Courtesy of OSU
Traveling in the campus area on the weekends could soon be more accessible for some students with the help of a new $20,000 Undergraduate Student Government funded pilot project.
Starting Friday, the East Residential route of the Campus Area Bus Service will extend its Friday night hours to 2 a.m., two hours later than the previous midnight cutoff. CABS will also add hours of operation Saturday night from 8 p.m. until 2 a.m., a day it didn’t previously run at all.
There will be one bus driving the route for the extended hours, with a 30-minute frequency. The East Residential route, which includes Summit Street and 4th Street east of High Street, as well as 17th and 19th avenues on campus, will not change during the extended hours.
The extended hours pilot program will last the entire semester, said USG President Taylor Stepp. He also said there will be a Student Safety Service representative from Ohio State Police on the bus during the extended hours as well.
The estimated cost to add the hours of operation will be about $800 per weekend, said Lindsay Komlanc, spokeswoman for Administration and Planning in an email. USG will pay up to $20,000 of the additional costs, which will go toward drivers, student safety representatives and other expenses such as fuel and bus maintenance.
Stepp said the two main points of the pilot program are to continue improving student safety and provide convenience to students traveling at night.
“To offer a service extension like this is not only big for students, but really great for the university’s peace of mind about our students traveling in the off-campus community,” Stepp said.
Niraj Antani, USG’s senior counselor, said student safety was an important factor for the additional hours.
“I think it’s huge when it comes to safety. The way to make kids safer is to keep them off the streets,” said Antani, who played an integral role in forming the program. “This way they can ride the bus instead and be dropped off a lot closer to home instead of trekking through off campus.”
The agreement to add hours was made over winter break, Stepp said, but the program has been in the works for several months.
“From Transportation and Traffic Management, when USG approached us with this initiative, we were definitely interested in being able to partner with them to try this pilot program to evaluate it,” Komlanc said.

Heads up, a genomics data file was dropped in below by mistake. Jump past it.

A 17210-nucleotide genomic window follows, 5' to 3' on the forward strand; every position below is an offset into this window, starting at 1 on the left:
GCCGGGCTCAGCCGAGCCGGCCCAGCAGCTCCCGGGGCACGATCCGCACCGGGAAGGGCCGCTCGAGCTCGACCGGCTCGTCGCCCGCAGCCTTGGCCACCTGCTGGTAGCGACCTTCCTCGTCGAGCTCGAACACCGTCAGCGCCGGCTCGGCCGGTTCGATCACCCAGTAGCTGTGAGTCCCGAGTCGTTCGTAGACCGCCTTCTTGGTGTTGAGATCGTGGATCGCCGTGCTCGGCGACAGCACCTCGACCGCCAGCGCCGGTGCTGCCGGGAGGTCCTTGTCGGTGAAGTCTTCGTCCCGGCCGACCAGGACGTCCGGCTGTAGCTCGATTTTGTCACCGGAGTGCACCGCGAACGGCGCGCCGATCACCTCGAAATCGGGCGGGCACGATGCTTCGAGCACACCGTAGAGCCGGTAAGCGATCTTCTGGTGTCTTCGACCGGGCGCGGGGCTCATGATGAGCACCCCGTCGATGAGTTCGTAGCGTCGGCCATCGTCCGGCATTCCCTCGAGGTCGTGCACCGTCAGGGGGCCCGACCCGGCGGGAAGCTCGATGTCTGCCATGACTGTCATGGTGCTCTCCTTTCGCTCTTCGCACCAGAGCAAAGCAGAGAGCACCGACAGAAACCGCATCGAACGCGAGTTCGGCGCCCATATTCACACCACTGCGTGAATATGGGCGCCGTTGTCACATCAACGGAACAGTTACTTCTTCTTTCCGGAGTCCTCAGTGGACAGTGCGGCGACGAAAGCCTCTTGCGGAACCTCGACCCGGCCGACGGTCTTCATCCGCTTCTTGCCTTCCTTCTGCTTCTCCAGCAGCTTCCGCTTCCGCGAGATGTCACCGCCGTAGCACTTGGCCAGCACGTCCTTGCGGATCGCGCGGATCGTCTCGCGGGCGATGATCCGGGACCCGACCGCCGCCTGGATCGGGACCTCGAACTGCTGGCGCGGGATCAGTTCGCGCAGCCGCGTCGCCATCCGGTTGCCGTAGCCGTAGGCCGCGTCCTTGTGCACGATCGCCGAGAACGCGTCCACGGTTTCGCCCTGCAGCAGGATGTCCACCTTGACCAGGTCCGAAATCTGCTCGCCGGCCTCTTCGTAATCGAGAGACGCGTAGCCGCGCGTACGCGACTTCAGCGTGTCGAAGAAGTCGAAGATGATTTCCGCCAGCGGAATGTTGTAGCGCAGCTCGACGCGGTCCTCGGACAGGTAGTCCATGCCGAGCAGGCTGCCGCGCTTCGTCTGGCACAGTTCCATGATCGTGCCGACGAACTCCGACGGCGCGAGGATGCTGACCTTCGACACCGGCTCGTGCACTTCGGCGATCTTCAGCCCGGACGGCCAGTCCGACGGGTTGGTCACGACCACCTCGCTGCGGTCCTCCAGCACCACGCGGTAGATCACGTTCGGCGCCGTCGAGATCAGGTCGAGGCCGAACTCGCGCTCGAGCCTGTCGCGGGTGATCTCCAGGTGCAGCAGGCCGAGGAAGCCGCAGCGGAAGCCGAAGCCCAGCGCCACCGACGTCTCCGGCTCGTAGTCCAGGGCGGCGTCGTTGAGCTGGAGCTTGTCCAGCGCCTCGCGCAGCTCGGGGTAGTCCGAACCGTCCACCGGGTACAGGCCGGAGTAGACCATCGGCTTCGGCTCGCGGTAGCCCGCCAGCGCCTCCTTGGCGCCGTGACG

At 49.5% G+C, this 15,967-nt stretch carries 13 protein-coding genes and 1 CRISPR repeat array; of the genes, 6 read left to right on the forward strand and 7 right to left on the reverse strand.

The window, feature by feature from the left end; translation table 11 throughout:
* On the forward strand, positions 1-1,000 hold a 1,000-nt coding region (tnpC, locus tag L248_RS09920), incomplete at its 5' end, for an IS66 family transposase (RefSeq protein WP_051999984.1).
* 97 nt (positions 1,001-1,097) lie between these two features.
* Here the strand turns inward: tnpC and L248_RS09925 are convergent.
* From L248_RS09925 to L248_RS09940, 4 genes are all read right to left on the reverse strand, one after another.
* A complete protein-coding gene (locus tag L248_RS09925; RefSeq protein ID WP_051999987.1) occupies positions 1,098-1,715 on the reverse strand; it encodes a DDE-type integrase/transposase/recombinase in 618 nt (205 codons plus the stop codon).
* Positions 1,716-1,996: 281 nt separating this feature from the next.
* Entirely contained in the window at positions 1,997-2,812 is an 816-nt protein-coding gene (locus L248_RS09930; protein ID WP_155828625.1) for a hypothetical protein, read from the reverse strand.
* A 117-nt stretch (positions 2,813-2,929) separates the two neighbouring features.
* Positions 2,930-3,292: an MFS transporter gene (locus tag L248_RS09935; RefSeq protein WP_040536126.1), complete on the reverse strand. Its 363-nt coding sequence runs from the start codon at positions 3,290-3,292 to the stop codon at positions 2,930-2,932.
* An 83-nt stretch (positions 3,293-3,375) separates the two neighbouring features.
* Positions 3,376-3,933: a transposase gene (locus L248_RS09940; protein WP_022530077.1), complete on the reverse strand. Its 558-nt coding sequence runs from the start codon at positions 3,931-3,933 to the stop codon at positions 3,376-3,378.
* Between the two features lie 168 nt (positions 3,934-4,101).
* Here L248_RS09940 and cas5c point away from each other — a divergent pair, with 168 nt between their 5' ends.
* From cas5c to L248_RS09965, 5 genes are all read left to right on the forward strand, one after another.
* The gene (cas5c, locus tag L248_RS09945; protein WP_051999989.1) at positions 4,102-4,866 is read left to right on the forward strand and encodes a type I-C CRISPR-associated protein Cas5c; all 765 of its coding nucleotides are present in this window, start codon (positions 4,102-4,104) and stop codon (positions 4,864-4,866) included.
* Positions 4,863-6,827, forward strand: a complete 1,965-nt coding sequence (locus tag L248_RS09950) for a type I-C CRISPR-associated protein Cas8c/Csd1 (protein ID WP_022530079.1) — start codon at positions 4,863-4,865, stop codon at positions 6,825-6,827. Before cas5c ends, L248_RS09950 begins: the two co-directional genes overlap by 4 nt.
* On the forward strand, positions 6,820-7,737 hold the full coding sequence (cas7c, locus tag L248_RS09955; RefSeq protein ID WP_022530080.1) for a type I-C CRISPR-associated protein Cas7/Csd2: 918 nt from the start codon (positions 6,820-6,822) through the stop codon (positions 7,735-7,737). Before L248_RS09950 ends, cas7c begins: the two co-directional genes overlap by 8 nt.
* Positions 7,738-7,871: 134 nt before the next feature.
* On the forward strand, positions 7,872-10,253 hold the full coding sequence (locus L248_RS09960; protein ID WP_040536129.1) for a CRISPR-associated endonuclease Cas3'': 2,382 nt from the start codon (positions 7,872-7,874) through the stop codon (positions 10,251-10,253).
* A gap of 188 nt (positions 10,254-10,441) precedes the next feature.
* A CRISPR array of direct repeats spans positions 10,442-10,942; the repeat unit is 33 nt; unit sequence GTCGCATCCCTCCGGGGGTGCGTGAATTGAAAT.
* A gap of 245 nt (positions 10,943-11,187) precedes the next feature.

Some students said they are supportive of the decision. Ryan Hopkins, a second-year in business, said he would use the extended service.
“Obviously there have been some accidents and stuff that have happened late at night, so I think it will help people to get where they need to go, and it’s a safer way of transportation,” Hopkins said.
Dani Rand, a third-year in animal science, said the change will make her feel safer when she’s on campus studying late.
“Those of us who study really late are going to be a lot happier that the bus runs late,” she said. “I utilize it every day, and the fact that it’s going to have longer hours benefits me more.”
However, others said it could lead to problems.
“It sounds like it could be a bit more of a complication than an aid. A lot of people are just going to get, to be honest, really really drunk here on campus and ride the bus back,” said Regan Hitt, a second-year in molecular genetics. “I feel like a lot of fights are going to break out and it’s going to cause more problems than good.”
Bryan Wesney, a full-time CABS driver, said he doesn’t have any problems with the change and hopes it will lead to improvements down the road.
Although the extended hours are only a test run this semester, Stepp said he thinks they will be here to stay.
“I believe that this will be very successful,” he said. “I think that we have a high frequency of students in the off-campus area at late hours, and I think they will certainly take advantage of it.”